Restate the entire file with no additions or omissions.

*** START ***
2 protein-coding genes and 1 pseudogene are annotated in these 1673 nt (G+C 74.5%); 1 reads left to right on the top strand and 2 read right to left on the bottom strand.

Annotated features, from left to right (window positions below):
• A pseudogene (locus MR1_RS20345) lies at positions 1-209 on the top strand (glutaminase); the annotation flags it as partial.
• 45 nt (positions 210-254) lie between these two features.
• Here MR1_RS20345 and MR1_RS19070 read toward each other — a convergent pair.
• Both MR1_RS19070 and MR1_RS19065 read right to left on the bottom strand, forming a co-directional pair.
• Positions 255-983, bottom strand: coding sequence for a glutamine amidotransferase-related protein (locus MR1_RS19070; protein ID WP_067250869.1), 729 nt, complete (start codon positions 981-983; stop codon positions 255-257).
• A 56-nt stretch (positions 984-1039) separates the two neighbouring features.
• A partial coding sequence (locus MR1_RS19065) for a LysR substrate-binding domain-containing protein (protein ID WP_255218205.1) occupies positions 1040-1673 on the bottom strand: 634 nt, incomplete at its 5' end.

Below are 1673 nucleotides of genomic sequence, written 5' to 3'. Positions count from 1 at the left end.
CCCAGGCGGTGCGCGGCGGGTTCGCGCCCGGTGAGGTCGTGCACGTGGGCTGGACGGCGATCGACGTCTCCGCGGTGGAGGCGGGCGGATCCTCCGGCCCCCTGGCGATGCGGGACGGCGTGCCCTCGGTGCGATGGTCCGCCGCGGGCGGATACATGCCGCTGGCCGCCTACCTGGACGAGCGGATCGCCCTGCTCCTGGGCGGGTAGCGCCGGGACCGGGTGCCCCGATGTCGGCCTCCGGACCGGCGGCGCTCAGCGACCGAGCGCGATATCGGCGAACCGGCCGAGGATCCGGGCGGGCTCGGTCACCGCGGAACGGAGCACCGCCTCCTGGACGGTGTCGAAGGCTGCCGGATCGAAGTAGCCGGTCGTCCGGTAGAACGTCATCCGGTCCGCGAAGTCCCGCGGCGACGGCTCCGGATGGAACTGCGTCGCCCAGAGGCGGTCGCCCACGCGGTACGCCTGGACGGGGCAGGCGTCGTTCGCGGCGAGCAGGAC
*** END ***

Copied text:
2 protein-coding genes and 1 pseudogene are annotated in these 1673 nt (G+C 74.5%); 1 reads left to right on the top strand and 2 read right to left on the bottom strand.

Annotated features, from left to right (window positions below):
• A pseudogene (locus MR1_RS20345) lies at positions 1-209 on the top strand (glutaminase); the annotation flags it as partial.
• 45 nt (positions 210-254) lie between these two features.
• Here MR1_RS20345 and MR1_RS19070 read toward each other — a convergent pair.
• Both MR1_RS19070 and MR1_RS19065 read right to left on the bottom strand, forming a co-directional pair.
• Positions 255-983, bottom strand: coding sequence for a glutamine amidotransferase-related protein (locus MR1_RS19070; protein ID WP_067250869.1), 729 nt, complete (start codon positions 981-983; stop codon positions 255-257).
• A 56-nt stretch (positions 984-1039) separates the two neighbouring features.
• A partial coding sequence (locus MR1_RS19065) for a LysR substrate-binding domain-containing protein (protein ID WP_255218205.1) occupies positions 1040-1673 on the bottom strand: 634 nt, incomplete at its 5' end.

Below are 1673 nucleotides of genomic sequence, written 5' to 3'. Positions count from 1 at the left end.
CCCAGGCGGTGCGCGGCGGGTTCGCGCCCGGTGAGGTCGTGCACGTGGGCTGGACGGCGATCGACGTCTCCGCGGTGGAGGCGGGCGGATCCTCCGGCCCCCTGGCGATGCGGGACGGCGTGCCCTCGGTGCGATGGTCCGCCGCGGGCGGATACATGCCGCTGGCCGCCTACCTGGACGAGCGGATCGCCCTGCTCCTGGGCGGGTAGCGCCGGGACCGGGTGCCCCGATGTCGGCCTCCGGACCGGCGGCGCTCAGCGACCGAGCGCGATATCGGCGAACCGGCCGAGGATCCGGGCGGGCTCGGTCACCGCGGAACGGAGCACCGCCTCCTGGACGGTGTCGAAGGCTGCCGGATCGAAGTAGCCGGTCGTCCGGTAGAACGTCATCCGGTCCGCGAAGTCCCGCGGCGACGGCTCCGGATGGAACTGCGTCGCCCAGAGGCGGTCGCCCACGCGGTACGCCTGGACGGGGCAGGCGTCGTTCGCGGCGAGCAGGAC